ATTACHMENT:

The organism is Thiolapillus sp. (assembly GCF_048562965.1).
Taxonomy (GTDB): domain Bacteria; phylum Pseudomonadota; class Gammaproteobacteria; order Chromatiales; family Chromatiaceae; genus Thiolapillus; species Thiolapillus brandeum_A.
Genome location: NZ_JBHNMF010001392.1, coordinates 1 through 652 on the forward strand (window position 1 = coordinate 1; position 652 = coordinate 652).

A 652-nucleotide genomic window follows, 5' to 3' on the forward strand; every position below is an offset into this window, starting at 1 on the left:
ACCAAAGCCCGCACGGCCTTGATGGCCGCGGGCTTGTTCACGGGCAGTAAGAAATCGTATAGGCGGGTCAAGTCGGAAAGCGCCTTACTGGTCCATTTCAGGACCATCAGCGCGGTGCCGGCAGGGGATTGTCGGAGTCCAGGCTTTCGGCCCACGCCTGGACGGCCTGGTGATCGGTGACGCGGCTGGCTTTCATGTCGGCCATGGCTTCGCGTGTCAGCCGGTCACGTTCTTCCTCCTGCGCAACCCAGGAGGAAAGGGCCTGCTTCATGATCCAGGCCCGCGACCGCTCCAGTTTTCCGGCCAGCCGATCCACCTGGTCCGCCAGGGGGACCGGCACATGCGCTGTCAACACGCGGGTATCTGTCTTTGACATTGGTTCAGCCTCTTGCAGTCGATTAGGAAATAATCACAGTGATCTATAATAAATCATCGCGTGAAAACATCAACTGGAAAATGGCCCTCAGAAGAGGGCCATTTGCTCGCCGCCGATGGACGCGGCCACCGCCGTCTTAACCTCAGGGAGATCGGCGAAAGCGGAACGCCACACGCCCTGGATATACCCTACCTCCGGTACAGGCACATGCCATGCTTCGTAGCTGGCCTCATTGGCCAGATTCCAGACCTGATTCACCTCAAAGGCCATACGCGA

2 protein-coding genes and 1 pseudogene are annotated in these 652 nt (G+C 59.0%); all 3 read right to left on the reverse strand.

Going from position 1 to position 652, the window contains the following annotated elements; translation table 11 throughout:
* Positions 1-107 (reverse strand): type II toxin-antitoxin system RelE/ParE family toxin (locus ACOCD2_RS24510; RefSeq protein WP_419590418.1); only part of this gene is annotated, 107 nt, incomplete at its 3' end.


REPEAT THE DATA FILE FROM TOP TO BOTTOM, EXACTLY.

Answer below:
The organism is Thiolapillus sp. (assembly GCF_048562965.1).
Taxonomy (GTDB): domain Bacteria; phylum Pseudomonadota; class Gammaproteobacteria; order Chromatiales; family Chromatiaceae; genus Thiolapillus; species Thiolapillus brandeum_A.
Genome location: NZ_JBHNMF010001392.1, coordinates 1 through 652 on the forward strand (window position 1 = coordinate 1; position 652 = coordinate 652).

A 652-nucleotide genomic window follows, 5' to 3' on the forward strand; every position below is an offset into this window, starting at 1 on the left:
ACCAAAGCCCGCACGGCCTTGATGGCCGCGGGCTTGTTCACGGGCAGTAAGAAATCGTATAGGCGGGTCAAGTCGGAAAGCGCCTTACTGGTCCATTTCAGGACCATCAGCGCGGTGCCGGCAGGGGATTGTCGGAGTCCAGGCTTTCGGCCCACGCCTGGACGGCCTGGTGATCGGTGACGCGGCTGGCTTTCATGTCGGCCATGGCTTCGCGTGTCAGCCGGTCACGTTCTTCCTCCTGCGCAACCCAGGAGGAAAGGGCCTGCTTCATGATCCAGGCCCGCGACCGCTCCAGTTTTCCGGCCAGCCGATCCACCTGGTCCGCCAGGGGGACCGGCACATGCGCTGTCAACACGCGGGTATCTGTCTTTGACATTGGTTCAGCCTCTTGCAGTCGATTAGGAAATAATCACAGTGATCTATAATAAATCATCGCGTGAAAACATCAACTGGAAAATGGCCCTCAGAAGAGGGCCATTTGCTCGCCGCCGATGGACGCGGCCACCGCCGTCTTAACCTCAGGGAGATCGGCGAAAGCGGAACGCCACACGCCCTGGATATACCCTACCTCCGGTACAGGCACATGCCATGCTTCGTAGCTGGCCTCATTGGCCAGATTCCAGACCTGATTCACCTCAAAGGCCATACGCGA

2 protein-coding genes and 1 pseudogene are annotated in these 652 nt (G+C 59.0%); all 3 read right to left on the reverse strand.

Going from position 1 to position 652, the window contains the following annotated elements; translation table 11 throughout:
* Positions 1-107 (reverse strand): type II toxin-antitoxin system RelE/ParE family toxin (locus ACOCD2_RS24510; RefSeq protein WP_419590418.1); only part of this gene is annotated, 107 nt, incomplete at its 3' end.